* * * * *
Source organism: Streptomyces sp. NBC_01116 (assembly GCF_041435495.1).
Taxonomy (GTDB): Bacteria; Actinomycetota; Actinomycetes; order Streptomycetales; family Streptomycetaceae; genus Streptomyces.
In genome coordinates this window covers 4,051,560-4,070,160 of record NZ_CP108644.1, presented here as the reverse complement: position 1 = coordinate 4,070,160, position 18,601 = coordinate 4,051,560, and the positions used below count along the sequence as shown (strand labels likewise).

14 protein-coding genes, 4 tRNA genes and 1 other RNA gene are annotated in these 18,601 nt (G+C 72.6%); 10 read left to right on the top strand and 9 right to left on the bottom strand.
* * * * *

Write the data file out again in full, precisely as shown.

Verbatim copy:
Source organism: Streptomyces sp. NBC_01116 (assembly GCF_041435495.1).
Taxonomy (GTDB): Bacteria; Actinomycetota; Actinomycetes; order Streptomycetales; family Streptomycetaceae; genus Streptomyces.
In genome coordinates this window covers 4,051,560-4,070,160 of record NZ_CP108644.1, presented here as the reverse complement: position 1 = coordinate 4,070,160, position 18,601 = coordinate 4,051,560, and the positions used below count along the sequence as shown (strand labels likewise).

14 protein-coding genes, 4 tRNA genes and 1 other RNA gene are annotated in these 18,601 nt (G+C 72.6%); 10 read left to right on the top strand and 9 right to left on the bottom strand.